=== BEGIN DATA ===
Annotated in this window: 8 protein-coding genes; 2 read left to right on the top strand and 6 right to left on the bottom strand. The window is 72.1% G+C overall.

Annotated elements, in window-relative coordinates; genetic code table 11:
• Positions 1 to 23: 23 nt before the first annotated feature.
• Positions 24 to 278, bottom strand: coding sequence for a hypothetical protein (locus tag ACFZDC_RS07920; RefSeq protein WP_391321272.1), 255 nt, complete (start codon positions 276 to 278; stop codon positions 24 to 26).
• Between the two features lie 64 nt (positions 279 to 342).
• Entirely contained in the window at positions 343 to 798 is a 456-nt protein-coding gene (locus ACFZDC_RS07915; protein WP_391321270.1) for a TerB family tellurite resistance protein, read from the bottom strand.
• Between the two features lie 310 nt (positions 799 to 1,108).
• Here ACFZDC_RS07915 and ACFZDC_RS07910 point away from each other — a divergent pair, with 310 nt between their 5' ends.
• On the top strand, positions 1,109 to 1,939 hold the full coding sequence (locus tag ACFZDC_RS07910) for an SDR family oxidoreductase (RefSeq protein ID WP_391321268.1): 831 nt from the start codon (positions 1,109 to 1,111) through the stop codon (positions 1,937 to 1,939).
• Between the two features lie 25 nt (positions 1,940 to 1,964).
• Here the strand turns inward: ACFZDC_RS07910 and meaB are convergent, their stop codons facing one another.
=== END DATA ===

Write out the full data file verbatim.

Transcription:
Annotated in this window: 8 protein-coding genes; 2 read left to right on the top strand and 6 right to left on the bottom strand. The window is 72.1% G+C overall.

Annotated elements, in window-relative coordinates; genetic code table 11:
• Positions 1 to 23: 23 nt before the first annotated feature.
• Positions 24 to 278, bottom strand: coding sequence for a hypothetical protein (locus tag ACFZDC_RS07920; RefSeq protein WP_391321272.1), 255 nt, complete (start codon positions 276 to 278; stop codon positions 24 to 26).
• Between the two features lie 64 nt (positions 279 to 342).
• Entirely contained in the window at positions 343 to 798 is a 456-nt protein-coding gene (locus ACFZDC_RS07915; protein WP_391321270.1) for a TerB family tellurite resistance protein, read from the bottom strand.
• Between the two features lie 310 nt (positions 799 to 1,108).
• Here ACFZDC_RS07915 and ACFZDC_RS07910 point away from each other — a divergent pair, with 310 nt between their 5' ends.
• On the top strand, positions 1,109 to 1,939 hold the full coding sequence (locus tag ACFZDC_RS07910) for an SDR family oxidoreductase (RefSeq protein ID WP_391321268.1): 831 nt from the start codon (positions 1,109 to 1,111) through the stop codon (positions 1,937 to 1,939).
• Between the two features lie 25 nt (positions 1,940 to 1,964).
• Here the strand turns inward: ACFZDC_RS07910 and meaB are convergent, their stop codons facing one another.